Support people should continue to encourage survivors to discuss their feelings about the assault and encourage them to take any steps that they feel appropriate. However, if they perceive this support as pressure, it ceases to be support. Some survivors want the kind of support that can be provided by Laurel House, while others may not. Any action the survivor decides is right for them at the time, is the right course of action.
Some survivors remain quite disorientated for a while. Headaches, nightmares, insomnia, fear and depression are common and sometimes take a long time to subside. Some survivors leave their jobs, move house, or join self-defence classes. If it takes them a while to deal with the assault, that is okay, as they will do it at their own speed.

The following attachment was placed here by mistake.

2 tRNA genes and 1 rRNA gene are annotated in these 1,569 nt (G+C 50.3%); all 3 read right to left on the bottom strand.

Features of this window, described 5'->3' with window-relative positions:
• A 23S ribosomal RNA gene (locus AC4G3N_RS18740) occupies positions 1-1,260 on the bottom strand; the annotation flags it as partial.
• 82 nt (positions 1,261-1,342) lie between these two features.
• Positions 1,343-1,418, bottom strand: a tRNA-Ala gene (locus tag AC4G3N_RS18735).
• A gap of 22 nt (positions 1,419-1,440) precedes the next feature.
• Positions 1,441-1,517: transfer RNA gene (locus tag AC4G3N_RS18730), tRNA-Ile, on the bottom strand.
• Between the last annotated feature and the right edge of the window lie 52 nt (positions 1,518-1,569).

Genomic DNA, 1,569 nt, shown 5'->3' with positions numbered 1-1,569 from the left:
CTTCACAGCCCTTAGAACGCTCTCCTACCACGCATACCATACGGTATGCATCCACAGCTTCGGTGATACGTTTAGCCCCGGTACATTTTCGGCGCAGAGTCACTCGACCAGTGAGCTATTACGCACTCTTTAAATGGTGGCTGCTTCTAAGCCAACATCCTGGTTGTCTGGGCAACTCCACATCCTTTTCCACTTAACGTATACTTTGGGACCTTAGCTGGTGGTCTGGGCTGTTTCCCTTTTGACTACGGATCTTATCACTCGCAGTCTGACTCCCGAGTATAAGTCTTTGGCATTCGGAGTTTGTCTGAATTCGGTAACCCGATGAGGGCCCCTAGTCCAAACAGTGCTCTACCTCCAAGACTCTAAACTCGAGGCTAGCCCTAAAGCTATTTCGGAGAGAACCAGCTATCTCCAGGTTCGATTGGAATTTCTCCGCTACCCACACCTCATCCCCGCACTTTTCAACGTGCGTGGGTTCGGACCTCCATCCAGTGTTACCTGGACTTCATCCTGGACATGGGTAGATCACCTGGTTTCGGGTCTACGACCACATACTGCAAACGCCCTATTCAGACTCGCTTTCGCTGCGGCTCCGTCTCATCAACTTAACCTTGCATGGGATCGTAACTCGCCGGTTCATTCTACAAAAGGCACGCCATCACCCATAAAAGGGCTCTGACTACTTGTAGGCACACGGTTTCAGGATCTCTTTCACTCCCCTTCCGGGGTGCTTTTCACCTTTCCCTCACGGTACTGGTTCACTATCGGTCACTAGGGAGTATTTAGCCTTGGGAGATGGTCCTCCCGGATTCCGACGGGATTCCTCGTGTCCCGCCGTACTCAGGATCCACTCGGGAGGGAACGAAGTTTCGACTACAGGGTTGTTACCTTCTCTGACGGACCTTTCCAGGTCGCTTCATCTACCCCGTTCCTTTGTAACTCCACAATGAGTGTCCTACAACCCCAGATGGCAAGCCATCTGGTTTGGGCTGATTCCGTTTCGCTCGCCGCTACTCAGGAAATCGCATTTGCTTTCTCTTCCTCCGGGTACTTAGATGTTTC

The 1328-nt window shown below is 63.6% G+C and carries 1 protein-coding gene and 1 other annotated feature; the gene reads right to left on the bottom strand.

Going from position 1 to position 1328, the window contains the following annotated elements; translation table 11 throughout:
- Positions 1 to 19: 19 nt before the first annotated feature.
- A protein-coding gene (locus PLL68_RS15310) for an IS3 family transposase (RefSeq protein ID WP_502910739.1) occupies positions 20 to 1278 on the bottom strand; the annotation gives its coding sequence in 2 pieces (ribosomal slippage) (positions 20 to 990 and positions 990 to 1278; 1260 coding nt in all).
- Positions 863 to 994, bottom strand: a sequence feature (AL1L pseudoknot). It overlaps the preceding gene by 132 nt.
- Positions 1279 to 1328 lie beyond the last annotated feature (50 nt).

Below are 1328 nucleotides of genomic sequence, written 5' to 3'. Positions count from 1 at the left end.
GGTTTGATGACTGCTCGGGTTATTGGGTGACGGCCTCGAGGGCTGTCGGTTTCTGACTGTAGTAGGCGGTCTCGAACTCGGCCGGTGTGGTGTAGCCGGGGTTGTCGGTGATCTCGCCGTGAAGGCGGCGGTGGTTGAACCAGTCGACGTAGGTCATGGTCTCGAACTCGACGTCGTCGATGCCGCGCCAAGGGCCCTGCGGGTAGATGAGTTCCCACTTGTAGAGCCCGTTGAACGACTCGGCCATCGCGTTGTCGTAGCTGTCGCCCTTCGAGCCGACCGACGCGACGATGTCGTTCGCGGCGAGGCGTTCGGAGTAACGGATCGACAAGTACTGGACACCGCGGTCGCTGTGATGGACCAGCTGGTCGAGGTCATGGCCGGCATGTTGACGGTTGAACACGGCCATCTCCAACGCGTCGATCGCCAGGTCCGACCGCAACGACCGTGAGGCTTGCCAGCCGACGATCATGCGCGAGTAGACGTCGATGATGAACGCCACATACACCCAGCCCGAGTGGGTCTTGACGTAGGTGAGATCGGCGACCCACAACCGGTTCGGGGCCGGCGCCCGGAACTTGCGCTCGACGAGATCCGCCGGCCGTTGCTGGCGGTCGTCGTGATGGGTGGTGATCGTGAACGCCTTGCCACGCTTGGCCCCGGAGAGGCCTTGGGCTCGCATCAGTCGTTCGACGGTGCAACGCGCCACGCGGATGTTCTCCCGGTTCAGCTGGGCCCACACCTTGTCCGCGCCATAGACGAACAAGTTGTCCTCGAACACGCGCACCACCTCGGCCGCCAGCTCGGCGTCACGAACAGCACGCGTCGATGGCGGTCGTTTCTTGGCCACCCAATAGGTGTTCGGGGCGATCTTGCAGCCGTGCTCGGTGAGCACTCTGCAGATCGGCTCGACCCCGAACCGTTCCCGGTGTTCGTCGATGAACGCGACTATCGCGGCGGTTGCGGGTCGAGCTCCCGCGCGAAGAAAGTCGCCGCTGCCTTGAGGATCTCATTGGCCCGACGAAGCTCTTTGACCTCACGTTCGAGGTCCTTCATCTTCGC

As the months pass, survivors slowly begin to come to terms with what has happened. The process is similar to the way people deal with personal tragedy. However, this is one case where support people should hold themselves in check. This can be difficult particularly for those who are used to making the important decisions in a relationship, but it is vital. Rather than ordering them to “lie down while I call the police,” ask them what they want to do and what they want you to do. Offer options, suggest alternatives, help them weigh up the pros and cons, but all the decisions should be theirs. The only time a support person should make a decision for a survivor is if they appear seriously injured to take care of themselves, for example, if they are bleeding from the head or vagina/anus, losing consciousness, has broken bones, or cannot remember their name. Otherwise, the survivor should make the decisions.